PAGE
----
Detection of mcr-1 Gene in Extended-Spectrum β-Lactamase-Producing Klebsiella pneumoniae From Human Urine Samples in Pakistan


avatar Hazrat Bilal 1 , avatar Fareeha Hameed 2 , avatar Muhammad Asif Khan 2 , avatar Sabir Khan 1 , avatar Xingyuan Yang 1 , avatar Tayyab Ur Rehman 2 , *

Faculty of Health Sciences, Institute of Physical Sciences and Information Technology, Anhui University, Hefei, China
Institute of Basic Medical Sciences, Khyber Medical University, Peshawar, Pakistan

how to cite: Bilal H, Hameed F, Khan M A, Khan S, Yang X , et al. Detection of mcr-1 Gene in Extended-Spectrum β-Lactamase-Producing Klebsiella pneumoniae From Human Urine Samples in Pakistan. Jundishapur J Microbiol. 2020;13(4):e96646.



Colistin is the last-resort antibiotic available to date against Multiple-drug-resistant (MDR) bacteria, particularly carbapenem-resistant Enterobacteriaceae (CRE) harboring the NDM 1 and KPC 2 genes.


The current study was designed to investigate extended-spectrum β-lactamase (ESBL) production, colistin resistance, and the presence of mcr-1 in Klebsiella pneumoniae isolated from urine samples.


A total of 298 clinical isolates of K. pneumoniae were collected for seven months in 2017 from the main labs of three government tertiary care hospitals in Pakistan. The ESBL activity of the isolates was assessed by the Double Disc Synergy test (DDST). All the ESBL-producing isolates were phenotypically screened for colistin resistance by dilution methods. Colistin-resistant isolates were subjected to PCR for mcr-1 detection. The confirmation was done by the Sanger sequencing method.


Out of 298 K. pneumoniae isolates, 35 (11.7%) isolates showed ESBL activity. They were phenotypically screened for colistin resistance. Four (11.4%) colistin-resistant isolates out of 35 (11.7%) showed the minimum inhibitory concentrations (MICs) ranging from 4 mg/L to 8 mg/L. The mcr-1 gene was detected in all four colistin-resistant isolates via specific primers/PCR and confirmed by Sanger sequencing, showing 99% sequence similarity with the mcr-1 gene in GenBank. The sequence was submitted to NCBI GenBank, and an accession number was assigned.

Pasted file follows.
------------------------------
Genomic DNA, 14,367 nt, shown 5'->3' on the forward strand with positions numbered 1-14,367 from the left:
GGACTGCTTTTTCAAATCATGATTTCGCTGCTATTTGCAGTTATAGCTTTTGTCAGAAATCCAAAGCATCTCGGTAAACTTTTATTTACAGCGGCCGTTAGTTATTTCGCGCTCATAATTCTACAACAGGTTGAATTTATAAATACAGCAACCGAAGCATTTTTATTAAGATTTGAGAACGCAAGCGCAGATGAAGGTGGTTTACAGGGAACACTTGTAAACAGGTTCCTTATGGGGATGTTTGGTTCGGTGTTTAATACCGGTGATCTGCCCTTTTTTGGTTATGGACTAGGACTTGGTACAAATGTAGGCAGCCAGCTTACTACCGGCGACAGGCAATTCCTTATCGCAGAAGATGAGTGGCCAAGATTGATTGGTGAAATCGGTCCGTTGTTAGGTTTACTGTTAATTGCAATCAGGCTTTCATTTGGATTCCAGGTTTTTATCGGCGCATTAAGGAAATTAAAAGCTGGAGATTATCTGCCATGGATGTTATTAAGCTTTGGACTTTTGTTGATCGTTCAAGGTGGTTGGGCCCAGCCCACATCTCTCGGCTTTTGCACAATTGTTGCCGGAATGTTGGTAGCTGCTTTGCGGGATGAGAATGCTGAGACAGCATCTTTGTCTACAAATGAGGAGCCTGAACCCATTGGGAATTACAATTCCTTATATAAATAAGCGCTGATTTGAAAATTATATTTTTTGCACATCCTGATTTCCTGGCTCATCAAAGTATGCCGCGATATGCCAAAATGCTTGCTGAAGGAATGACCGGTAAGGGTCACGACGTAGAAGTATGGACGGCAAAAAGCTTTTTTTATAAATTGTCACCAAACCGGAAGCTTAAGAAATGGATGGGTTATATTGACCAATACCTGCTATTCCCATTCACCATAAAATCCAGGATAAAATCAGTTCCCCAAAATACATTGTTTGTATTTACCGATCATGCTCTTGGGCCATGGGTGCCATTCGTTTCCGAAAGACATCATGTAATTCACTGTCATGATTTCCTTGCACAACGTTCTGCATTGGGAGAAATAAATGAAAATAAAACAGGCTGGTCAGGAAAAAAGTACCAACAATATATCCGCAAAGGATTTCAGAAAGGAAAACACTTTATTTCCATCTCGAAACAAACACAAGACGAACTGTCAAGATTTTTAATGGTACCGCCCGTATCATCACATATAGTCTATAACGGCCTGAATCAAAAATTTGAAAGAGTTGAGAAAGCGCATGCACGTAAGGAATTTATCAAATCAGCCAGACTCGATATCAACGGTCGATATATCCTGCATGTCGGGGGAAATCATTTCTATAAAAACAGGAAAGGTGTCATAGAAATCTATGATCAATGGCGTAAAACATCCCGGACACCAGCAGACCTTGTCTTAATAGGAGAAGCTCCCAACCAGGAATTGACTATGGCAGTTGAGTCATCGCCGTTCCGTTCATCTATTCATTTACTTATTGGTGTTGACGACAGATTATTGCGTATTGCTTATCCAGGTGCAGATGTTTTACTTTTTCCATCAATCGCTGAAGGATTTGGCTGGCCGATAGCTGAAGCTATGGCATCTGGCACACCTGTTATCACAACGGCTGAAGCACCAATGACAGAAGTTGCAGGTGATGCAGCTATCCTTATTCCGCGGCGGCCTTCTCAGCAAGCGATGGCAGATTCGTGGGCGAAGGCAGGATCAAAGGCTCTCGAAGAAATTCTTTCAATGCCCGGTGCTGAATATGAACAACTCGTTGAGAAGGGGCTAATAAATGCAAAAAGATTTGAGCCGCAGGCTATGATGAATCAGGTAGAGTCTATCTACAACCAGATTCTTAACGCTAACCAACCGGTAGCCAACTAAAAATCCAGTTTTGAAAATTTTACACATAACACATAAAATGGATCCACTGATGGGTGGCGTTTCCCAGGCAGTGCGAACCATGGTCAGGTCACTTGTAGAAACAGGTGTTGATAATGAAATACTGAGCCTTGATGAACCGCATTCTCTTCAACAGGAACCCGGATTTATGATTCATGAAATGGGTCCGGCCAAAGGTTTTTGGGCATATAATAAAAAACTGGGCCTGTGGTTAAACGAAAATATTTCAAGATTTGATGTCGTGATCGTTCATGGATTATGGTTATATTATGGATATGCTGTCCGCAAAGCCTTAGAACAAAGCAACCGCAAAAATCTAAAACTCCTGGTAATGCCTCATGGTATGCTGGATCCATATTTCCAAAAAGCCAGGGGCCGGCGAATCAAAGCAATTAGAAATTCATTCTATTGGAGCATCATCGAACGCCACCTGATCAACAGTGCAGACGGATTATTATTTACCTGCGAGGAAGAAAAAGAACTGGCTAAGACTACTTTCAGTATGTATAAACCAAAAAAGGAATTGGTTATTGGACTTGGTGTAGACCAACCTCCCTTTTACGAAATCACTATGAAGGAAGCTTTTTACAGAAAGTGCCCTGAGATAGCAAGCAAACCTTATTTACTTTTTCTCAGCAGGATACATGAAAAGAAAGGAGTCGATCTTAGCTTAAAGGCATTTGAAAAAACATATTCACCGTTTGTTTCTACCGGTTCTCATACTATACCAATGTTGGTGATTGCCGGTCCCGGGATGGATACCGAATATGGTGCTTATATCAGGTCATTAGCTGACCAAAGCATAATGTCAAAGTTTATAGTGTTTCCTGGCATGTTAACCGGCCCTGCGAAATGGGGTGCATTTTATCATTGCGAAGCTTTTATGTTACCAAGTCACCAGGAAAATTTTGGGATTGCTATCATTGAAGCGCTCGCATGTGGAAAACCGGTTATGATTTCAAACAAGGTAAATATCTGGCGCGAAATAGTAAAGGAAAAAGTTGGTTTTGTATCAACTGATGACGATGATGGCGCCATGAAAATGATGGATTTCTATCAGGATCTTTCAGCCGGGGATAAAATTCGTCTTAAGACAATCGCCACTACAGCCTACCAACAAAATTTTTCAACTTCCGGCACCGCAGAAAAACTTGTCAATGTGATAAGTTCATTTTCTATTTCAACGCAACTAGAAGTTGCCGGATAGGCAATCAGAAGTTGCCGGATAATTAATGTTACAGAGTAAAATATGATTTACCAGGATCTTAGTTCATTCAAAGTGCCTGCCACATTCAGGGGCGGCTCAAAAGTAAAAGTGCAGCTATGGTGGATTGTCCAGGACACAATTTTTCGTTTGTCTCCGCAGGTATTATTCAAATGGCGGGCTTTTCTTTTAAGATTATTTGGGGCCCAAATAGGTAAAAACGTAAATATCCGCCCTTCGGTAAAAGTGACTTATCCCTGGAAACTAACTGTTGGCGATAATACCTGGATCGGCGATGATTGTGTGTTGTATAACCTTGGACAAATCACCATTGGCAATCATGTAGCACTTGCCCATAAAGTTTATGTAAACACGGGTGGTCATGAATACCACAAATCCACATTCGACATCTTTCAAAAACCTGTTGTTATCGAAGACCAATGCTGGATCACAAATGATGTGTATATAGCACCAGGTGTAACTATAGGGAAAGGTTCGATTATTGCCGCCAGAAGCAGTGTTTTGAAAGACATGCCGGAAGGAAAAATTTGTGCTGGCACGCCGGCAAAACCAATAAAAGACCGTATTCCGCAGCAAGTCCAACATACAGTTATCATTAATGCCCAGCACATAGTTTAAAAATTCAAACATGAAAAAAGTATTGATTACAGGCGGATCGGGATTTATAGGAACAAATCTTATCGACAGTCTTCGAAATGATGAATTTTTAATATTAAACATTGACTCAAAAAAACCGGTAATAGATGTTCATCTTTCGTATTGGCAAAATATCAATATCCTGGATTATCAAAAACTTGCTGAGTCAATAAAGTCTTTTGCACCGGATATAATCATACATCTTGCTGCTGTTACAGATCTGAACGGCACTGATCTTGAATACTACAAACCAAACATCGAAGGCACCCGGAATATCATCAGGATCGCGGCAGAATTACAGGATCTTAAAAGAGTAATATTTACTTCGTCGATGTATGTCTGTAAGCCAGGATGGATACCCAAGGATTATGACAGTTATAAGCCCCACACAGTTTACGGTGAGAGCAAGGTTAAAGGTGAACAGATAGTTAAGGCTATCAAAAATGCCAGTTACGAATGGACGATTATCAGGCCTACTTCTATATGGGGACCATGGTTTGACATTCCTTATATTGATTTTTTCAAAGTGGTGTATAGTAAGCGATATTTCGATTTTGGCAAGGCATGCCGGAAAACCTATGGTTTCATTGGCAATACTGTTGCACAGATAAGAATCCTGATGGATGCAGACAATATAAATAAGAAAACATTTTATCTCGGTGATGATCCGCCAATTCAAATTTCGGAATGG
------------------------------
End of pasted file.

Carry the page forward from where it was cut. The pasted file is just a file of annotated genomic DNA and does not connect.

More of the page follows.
The presence of the mcr-1 gene in ESBL-producing bacteria isolated from human urine samples highlights the urgent need for surveillance studies on a larger scale to overcome the inappropriate use of colistin-containing formulations and prevent further spread of resistance to this antibiotic.

1. Background

Patients having bacterial infections were successfully treating with antibiotics in the past. However, currently, the fast emergence of resistant bacteria and the absence of new drugs have presented a significant threat to human health (1). Antimicrobial resistance (AMR) is the ability of bacteria attained over time to show resistance to antibiotics causing untreatable infections resulting in prolonged illness, increased mortality rate, and high expenditure (1, 2). Urinary tract infection (UTI) is among the most prevalent bacterial infections, affecting about 150 million people annually worldwide. The overuse/misuse of antibiotics for this type of frequently occurring infections has contributed to the persistence of resistant pathogens (3-5).

Bacteria have developed different mechanisms, one of which is extended-spectrum β-lactamase (ESBL) that hydrolyzes the beta-lactam ring of a known class of beta-lactam antibiotics. Extended-spectrum β-lactamase is found in almost all species of Enterobacteriaceae, but its ratio is slightly higher in Klebsiella pneumoniae (6). In such a complex situation of Multidrug Resistance (MDR), colistin is considered the last resort antibiotic to date. On the other hand, colistin is being widely used in veterinary medicine that has already enhanced resistance to this antibiotic in bacteria (7, 8). In various studies, colistin resistance genes were found to be located on the chromosome, but recently, a plasmid-mediated colistin resistance gene, mcr-1, has been identified (7).

The emergence of plasmid-mediated colistin resistance due to the mcr-1 gene poses a great threat to human health by causing the ineffectiveness of the last-resort antibiotic, polymyxins (9). The presence of the mcr-1 gene along with other mcr genes, has been reported from more than 40 countries (10). In Pakistan, the presence of the mcr-1 gene has been detected in Escherichia coli isolated from wildlife, human, poultry, and healthy broiler chickens (11-14). However, scarce data are available about the presence of the mcr-1 gene in other bacterial species in Pakistan.

2. Objectives

The present study aimed to investigate the presence of the mcr-1 gene in K. pneumoniae isolated from urine samples collected from government hospitals located in Peshawar and Islamabad, two major cities of Pakistan.

3. Methods

3.1. Bacterial Isolates